God’s heart for missions

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by Ted Horwood, Captain – 

Traditionally, World Services In-Gatherings bring Salvationists together each year to highlight the international ministries of the Army and “gather-in” the financial contributions offered by soldiers in support of those international ministries.
In recent years, the territorial strategy to “Cast a Global Vision” has drawn attention to needs of the world beyond the annual in-gathering events, helping us remember that we serve a global God who casts a global vision of redemption and joy toward all nations. Moreover, it prompts us to consider the individual matter of missions.

Many Christians struggle with the relevance of world missions and missions giving. People want to support missionary endeavors, but are not able to articulate the personal significance of the call to missions and how it lies at the very center of who God is. In addition, publicity seeking support for missions tends to use images that manipulate people into giving: Images of dirty faces, dilapidated buildings, emaciated children and broken lives have a tendency to conjure feelings of guilt and sadness for those who are suffering, but not necessarily encourage a genuine and lasting commitment to pray, know, or even understand the people in those images. In-Gatherings should not be an opportunity to manipulate, rather an opportunity to re-affirm relationships in the Body of Christ.

God uses the Church to expand his kingdom. Our model of kingdom expansion is Christ. He is a model of service, love in tangible ways, and holiness. More than just raising funds or passively working for others (in a one-directional way), the call to missions demands we embody and model Christ through relationship. It is the act of entering into the lives of people to share in their experiences, suffering, joy, pain, vision and hope that help us to encounter God’s grace more profoundly in our own lives.

Partners in Mission

In an effort to help build relationships for mutual learning and strengthening of ministries an International Headquarters (IHQ) initiative called Partners in Mission has been developed; its goal is to facilitate soldiers from different territories coming together in true solidarity.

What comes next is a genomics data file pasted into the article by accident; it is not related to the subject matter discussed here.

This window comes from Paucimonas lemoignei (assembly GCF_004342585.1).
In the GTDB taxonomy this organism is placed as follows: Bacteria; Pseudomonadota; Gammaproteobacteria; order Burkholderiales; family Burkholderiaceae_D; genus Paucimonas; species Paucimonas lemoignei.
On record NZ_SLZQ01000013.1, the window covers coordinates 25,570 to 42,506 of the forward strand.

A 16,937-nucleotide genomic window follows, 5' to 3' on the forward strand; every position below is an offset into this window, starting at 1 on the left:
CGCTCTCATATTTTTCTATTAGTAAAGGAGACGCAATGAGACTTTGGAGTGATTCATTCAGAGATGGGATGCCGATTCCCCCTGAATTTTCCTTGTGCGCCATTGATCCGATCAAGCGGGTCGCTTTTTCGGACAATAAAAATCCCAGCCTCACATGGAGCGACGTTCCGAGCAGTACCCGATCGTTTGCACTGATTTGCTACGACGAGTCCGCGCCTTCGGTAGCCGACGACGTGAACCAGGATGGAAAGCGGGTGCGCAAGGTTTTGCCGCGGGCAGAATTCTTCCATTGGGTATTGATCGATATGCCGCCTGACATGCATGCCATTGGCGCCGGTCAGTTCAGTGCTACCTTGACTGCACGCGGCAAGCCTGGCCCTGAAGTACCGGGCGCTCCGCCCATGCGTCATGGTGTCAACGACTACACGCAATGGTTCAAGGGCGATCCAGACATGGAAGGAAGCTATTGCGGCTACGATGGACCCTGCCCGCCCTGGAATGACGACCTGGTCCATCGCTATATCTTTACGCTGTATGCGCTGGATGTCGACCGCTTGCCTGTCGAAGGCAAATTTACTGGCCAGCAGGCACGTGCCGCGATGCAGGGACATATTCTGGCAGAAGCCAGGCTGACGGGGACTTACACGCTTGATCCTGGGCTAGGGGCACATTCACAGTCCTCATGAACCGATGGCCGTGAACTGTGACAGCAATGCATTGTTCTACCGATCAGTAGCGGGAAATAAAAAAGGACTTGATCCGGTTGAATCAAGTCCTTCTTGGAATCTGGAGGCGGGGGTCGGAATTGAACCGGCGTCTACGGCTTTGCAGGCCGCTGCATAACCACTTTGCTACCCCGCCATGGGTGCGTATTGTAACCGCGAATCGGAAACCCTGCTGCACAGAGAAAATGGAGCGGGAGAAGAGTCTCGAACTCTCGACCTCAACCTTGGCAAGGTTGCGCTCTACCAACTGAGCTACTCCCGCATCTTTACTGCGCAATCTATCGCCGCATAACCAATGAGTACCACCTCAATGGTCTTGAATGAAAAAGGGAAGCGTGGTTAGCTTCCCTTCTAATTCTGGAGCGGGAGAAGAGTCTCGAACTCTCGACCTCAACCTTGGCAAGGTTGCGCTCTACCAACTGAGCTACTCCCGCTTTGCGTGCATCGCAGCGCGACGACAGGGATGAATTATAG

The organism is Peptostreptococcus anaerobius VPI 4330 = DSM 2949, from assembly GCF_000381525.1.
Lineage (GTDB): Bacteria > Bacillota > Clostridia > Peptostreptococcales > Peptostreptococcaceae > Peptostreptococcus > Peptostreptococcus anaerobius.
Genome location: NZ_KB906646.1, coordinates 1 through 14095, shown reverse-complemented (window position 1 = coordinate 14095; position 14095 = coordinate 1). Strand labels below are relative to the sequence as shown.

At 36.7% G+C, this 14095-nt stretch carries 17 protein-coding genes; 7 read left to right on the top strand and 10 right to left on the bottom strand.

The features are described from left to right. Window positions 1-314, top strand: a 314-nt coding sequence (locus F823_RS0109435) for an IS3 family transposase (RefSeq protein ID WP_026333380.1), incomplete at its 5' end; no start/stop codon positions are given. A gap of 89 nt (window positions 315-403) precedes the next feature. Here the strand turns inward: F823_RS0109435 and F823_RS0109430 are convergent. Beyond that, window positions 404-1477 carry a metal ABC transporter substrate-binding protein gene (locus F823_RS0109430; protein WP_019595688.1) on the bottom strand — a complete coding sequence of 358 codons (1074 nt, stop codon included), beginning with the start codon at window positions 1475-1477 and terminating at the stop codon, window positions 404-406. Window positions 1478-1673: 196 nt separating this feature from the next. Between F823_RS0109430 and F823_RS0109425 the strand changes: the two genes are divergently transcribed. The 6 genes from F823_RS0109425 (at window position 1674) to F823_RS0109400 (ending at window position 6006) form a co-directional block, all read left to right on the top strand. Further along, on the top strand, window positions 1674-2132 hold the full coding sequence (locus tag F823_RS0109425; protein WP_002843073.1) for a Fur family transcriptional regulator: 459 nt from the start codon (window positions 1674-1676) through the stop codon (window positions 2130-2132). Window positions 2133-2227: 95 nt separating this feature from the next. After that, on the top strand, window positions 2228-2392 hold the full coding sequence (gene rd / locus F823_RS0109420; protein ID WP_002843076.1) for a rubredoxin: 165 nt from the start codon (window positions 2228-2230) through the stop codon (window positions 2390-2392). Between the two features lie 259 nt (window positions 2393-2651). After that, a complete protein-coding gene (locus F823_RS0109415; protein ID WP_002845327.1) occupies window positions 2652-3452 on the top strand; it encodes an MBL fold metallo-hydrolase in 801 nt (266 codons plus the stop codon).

Recently, three teams from the USA Western Territory visited both “partner” and supported territories in an effort to build relationships and learn about the daily struggles many people have around the world. Their experiences varied, but their encounters with the love, grace and hope offered by Christ were the same.

Latin America North

Donna Guerrero (Southern California DHQ), Dick Davenport, (Tustin Ranch Corps), and Pili Martinez (Torrance Corps) spent two weeks in five countries in the Latin America North territory. Guerrero shares that the experience was more than a trip. She sensed the relational opportunity between the territories.

“Our Partners in Mission assessment team was enriched by relationships with our Salvation Army family in Latin America, inspired by their passion, commitment, and vision, saddened by the needs and the burdens they bear on a daily basis, sometimes overwhelmed by the enormity of the mission task, challenged to create partnerships that will support their visions and share their burdens. We were made aware of our need to learn more about God’s mission to the world…and to look for creative ways to walk alongside them.”

Mexico City

Captain Ted Horwood (THQ), Majors Edward and Joyce Loomis (Sierra Del Mar Division), Captain John Bennett (Denver South Valley Corps), and Dana Libby (Pasadena Corps) spent three days living with and getting to know the officers, leaders and people of Mexico City. Major Edward Loomis reflected on the impact of the relationships he developed and how they affected his life.